By Rajat Bhargava Posted March 22, 2016
One thing is for sure: Docker has completely transformed the DevOps landscape. Containers are the latest technology that organizations are working to deploy. In case you haven’t heard, the benefit of containers can be tremendous. Compared to traditional servers or machines, containers are lighter weight, easier to deploy, and scale better. The challenge with any new technology, though, is how to easily manage it. Docker user management, in particular, poses a challenge. Who is allowed to deploy and manage containers in the enterprise? That is a problem that Docker recently addressed with LDAP integration.
Looking at The Next Generation of Virtual Servers
Containers are assumed to be the next generation of virtual servers. The goal of containers was clear: eliminate the overhead and duplication of virtual machines. VMs have a full operating system in each instance which needs to be tuned for the particular application. Horizontal scaling can be a significant challenge, to say the least. There are a number of different components that need to be managed on bare metal servers and virtual machines as well, including managing users on each. However, there is very little to manage with containers. They need to be “orchestrated”, but they are, in essence, a throwaway solution. It’s unlikely that operations personnel would individually manage containers. Instead, they would make adjustments to the container image and then redeploy it.
Bad Container Images and the Big Picture
As Docker containers run more of the production infrastructure, it is critical to tightly manage who has the ability to create, manage, and deploy containers. A bad container image can mean an application is down, or worse, it has been compromised. Docker recognized the importance of this and integrated Docker’s Registry and Trusted Registry system with a central directory service. Many technical organizations are leveraging LDAP to manage their users. But there’s a problem: as more organizations move to the cloud, there is less and less enthusiasm about running another server.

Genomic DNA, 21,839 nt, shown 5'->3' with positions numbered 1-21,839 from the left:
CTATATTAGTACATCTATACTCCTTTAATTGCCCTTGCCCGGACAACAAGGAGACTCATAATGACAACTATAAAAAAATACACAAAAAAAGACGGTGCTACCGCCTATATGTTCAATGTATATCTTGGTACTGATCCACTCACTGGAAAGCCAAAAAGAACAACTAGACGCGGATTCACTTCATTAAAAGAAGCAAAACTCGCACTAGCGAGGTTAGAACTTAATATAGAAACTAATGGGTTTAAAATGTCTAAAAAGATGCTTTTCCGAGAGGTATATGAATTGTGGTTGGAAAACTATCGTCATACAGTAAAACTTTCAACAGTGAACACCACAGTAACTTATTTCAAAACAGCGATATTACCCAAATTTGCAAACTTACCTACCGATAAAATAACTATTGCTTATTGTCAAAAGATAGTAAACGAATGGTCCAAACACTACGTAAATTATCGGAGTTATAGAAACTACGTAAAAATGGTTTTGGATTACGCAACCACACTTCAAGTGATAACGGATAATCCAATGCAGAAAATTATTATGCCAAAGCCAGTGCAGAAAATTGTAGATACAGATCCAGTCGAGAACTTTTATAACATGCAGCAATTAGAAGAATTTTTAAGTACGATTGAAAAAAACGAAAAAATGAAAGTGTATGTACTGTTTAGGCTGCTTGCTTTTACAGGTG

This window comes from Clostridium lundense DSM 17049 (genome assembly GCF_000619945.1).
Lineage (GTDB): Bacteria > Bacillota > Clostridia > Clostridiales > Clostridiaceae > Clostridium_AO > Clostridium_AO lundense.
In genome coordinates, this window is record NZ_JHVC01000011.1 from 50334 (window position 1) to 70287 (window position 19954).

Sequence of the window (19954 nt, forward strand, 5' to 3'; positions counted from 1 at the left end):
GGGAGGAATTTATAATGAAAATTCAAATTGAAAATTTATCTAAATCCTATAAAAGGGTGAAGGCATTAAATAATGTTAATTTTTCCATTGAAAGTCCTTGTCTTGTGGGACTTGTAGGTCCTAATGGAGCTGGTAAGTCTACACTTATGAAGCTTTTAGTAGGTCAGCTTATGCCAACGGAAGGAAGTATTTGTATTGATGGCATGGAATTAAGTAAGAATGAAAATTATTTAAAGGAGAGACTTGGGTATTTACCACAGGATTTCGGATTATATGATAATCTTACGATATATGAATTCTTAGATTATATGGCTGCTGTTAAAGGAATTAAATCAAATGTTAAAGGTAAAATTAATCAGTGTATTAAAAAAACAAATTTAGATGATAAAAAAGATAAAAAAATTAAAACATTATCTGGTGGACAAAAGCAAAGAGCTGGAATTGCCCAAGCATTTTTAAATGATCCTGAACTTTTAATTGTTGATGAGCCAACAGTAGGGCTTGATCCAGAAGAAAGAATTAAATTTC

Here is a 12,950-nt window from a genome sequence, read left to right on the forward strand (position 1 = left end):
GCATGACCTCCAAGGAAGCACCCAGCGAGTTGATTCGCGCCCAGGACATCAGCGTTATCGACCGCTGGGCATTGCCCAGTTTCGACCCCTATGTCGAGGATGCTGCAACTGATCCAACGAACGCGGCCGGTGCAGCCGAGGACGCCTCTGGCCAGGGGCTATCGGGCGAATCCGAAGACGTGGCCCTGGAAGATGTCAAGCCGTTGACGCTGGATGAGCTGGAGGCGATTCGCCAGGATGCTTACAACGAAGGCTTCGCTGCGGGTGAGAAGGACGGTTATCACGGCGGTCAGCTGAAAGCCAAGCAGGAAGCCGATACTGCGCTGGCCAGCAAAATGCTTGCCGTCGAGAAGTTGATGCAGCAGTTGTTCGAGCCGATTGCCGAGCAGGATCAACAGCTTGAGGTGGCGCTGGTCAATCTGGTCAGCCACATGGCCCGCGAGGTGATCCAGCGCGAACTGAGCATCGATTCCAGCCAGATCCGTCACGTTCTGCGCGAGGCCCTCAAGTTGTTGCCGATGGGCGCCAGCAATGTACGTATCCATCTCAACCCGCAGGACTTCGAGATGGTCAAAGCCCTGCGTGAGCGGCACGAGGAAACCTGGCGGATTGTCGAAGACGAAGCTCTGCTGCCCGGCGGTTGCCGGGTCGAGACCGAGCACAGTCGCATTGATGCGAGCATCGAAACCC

Envision Docker LDAP Integration in Action
DevOps and IT organizations are searching for ways to easily manage their Docker implementations. In addition to leading container management solutions, DevOps organizations should include an LDAP-as-a-Service solution into their Docker management suite. Leveraging a third-party virtual LDAP service saves IT admins the heavy lifting of installing, configuring, and managing an LDAP directory service. Instead, users can be imported into the cloud-based directory service to be leveraged by any LDAP-based application. Furthermore, this Directory-as-a-Service platform extends beyond LDAP and into centralized user management of systems, web applications, and WiFi networks.
If you would like to learn more about how JumpCloud’s hosted LDAP functionality can help you more easily manage your Docker deployment, drop us a note. We’d be happy to talk to you about it. Or, if you would like to try integrating Docker with JumpCloud, please feel free to sign-up for a free account.